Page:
“Almost always there’s a family history — 90 percent of the time there’s a family history of allergies. So we always ask,” Amar said.
He explains that four types of allergic conditions run in families and can grow and change into one another: food allergies, eczema, asthma and nasal allergies.
“If you own one of those conditions, there’s a 50 to 75 percent chance that you own the others of them as well,” Amar explained.
“You’ll own a history of eczema or food allergies. What happens is that’ll get better, then you’ll start developing asthma. Then that generally gets better around age 10, and then you’ll start seeing nasal allergies.”
He adds that nasal allergies, although more commonly found in adults, can be diagnosed in infants.
Because the immune system is still developing in children, it can be hard for parents to know when to make an appointment with a pediatrician and when to consult an allergist.
“Allergies are actually going up in the world. It’s mainly in developed countries,” Amar said. “The reason why is the hygiene hypothesis, that we’re too clean as a people. They’ve done studies on people that grew up on farms, and they own fewer allergies.
It’s because in the extremely first six months of life they’re exposed to more allergens, so they produce more antibodies. People who grow up in an ICU [intensive care unit], it’s too clean an environment.”
He adds that every those antibacterial soaps and wipes — “which I love to use, even though I know better,” Amar said — probably aren’t doing our immune systems any favors.
That being said, even if you do live on a farm with lots of critters, Waco is a particularly bad put for allergies. There are four main allergy seasons, and they beautiful much cover the calendar year.
“The four main ones in our area are mountain cedar in the winter; then spring, oak; summer, grasses, and grass season can be up to 8 months long; and drop, ragweed,” he said.
“That’s why we’re the allergy capital because we don’t get a break.”
If you are allergic to any of those four, or if you own a combination of allergies, as numerous people do, Amar says you may be a candidate for allergy shots.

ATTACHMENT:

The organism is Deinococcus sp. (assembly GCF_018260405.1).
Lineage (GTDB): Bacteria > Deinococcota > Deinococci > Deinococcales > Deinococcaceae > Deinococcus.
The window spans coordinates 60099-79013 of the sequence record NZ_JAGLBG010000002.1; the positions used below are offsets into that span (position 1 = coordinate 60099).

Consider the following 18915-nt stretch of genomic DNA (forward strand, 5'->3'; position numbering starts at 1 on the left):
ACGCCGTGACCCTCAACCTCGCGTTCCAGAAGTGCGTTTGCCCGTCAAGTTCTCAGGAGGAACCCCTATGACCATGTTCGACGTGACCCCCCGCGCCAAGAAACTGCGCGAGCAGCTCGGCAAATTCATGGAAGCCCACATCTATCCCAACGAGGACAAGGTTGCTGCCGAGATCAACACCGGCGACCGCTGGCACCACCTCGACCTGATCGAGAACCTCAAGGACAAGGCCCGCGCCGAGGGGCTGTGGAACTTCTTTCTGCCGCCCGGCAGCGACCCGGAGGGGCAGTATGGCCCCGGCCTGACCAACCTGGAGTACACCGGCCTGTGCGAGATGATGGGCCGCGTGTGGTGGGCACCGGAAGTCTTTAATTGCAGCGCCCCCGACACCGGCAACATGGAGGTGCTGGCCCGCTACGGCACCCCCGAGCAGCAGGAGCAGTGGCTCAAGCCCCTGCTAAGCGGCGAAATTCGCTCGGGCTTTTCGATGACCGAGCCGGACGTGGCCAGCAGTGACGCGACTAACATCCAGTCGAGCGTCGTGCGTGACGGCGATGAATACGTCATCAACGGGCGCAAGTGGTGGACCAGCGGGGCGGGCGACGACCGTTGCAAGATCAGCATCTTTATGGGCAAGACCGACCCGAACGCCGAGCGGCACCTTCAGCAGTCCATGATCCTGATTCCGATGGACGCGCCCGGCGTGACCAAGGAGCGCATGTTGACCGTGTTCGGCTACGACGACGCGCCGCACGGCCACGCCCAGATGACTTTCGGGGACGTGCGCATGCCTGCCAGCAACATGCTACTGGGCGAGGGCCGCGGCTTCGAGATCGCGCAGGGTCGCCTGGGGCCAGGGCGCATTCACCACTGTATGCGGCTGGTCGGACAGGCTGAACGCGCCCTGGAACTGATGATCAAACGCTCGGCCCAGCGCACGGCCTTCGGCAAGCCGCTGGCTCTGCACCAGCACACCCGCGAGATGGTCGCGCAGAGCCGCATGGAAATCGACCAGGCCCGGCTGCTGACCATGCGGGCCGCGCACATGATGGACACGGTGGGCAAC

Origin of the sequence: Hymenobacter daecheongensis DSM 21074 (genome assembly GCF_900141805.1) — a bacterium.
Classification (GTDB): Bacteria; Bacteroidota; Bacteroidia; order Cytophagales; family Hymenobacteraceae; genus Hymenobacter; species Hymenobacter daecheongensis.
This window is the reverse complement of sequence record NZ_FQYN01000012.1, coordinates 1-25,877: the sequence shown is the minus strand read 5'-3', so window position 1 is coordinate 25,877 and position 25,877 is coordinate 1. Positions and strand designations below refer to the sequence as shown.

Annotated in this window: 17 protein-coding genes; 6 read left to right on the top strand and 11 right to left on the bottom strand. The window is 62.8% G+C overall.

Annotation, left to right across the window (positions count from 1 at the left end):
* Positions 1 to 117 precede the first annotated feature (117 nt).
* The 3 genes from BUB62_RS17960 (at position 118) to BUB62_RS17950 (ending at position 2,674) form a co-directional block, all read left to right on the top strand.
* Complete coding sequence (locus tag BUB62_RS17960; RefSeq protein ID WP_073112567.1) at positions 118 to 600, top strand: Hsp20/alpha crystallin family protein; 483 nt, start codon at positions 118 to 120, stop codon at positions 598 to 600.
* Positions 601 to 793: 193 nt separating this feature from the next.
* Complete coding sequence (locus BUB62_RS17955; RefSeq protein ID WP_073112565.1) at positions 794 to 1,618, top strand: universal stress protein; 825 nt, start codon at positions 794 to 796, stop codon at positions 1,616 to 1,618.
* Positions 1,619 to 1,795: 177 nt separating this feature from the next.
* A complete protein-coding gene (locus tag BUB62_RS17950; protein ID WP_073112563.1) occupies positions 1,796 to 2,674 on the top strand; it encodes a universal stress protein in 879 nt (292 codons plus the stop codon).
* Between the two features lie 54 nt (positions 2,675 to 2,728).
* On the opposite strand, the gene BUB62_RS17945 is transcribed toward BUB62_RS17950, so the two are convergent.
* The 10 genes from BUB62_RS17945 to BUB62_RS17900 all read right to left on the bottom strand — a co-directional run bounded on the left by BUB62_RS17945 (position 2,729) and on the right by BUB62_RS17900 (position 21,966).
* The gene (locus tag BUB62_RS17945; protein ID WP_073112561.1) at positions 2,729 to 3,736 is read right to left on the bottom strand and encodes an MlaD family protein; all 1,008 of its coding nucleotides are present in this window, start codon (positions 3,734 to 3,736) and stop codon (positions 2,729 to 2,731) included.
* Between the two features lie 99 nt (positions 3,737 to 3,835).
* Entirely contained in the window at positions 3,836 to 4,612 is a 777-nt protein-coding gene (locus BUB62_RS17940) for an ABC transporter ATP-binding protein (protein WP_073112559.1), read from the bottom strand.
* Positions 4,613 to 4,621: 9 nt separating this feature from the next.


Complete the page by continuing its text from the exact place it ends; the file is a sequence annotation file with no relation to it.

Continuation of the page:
“Our bread and butter is nasal allergies, allergic rhinitis — that’s the most common patient we see. Generally we do skin testing for that. It’s more sensitive than blood testing,” he said. The clinic uses diverse tests, or panels, for diverse patients. “There’s diverse panels: one for kids, one for adults, one for infants.
Same with food allergies, the same process.”
About half of patients with allergies also own asthma. Those patients will also get a breathing test (actually two tests — one before being given the medication albuterol and then another one afterward) to see if they improve.
“One of the criteria to own asthma is reversibility. With albuterol, you should be back to normal, for the most part. If you own COPD [chronic obstructive pulmonary disease], you won’t see the change,” Amar said.
Asthma affects more than 20 million Americans and at least 7 million children. It can be triggered by smoke, freezing air, exercise and stress as well as typical nasal allergies. That means controlling asthma can be complicated.
“Some people with severe asthma, you can never get their asthma under control unless you control their nasal allergy,” Amar said.
But how do you control nasal allergy? Amar says patients can get confused about how to properly take even prescription allergy medicine. When it comes to over-the-counter remedies, there’s a lot of misunderstanding, especially about antihistamines versus decongestants.
“We worry about decongestants — they’re a huge deal. I wish they were not over-the counter. Decongestants are things love Sudafed, but the problem with those is they only work for a short period of time.
If you use them longer than a week, they don’t work when you take them, so you take more,” Amar said. He adds that the decongestant nose sprays sold in grocery stores are addicting and can cause permanent nasal damage.
Amar recommends people start with antihistamines.
“Nose sprays, love Flonase and Nasacort, are better when used every day — not used as needed. They’re more preventative medicines. They prevent things from getting bad,” he said. Antihistamine pills, love Allegra, Claritin and Zyrtec, work differently.
“The thing is they don’t work for prolonged periods of time.
If you hold using Zyrtec every single day, it becomes less effective, so they work better as needed,” Amar said.
He prefers these second-generation antihistamine pills, which come in non-drowsy, long-acting formulas, to first-generation antihistamines, love Benadryl.
“It’s short-acting and knocks everybody out. People tell it doesn’t, but it does, just love a drink of alcohol. Even one drink makes you a little sleepy,” he said.
He says expectorants, love Mucinex, can be helpful to break up mucus. Nasal saline rinses can be used in conjunction with antihistamine nose sprays.
“A lot of our patients are just on the rinses and shots because they don’t desire to take any medications,” Amar said. He recommends the squeeze bottle rinses over the pot type because they are easier to use and more effective.
Despite several patient inquiries about allergy drops, he does not love them.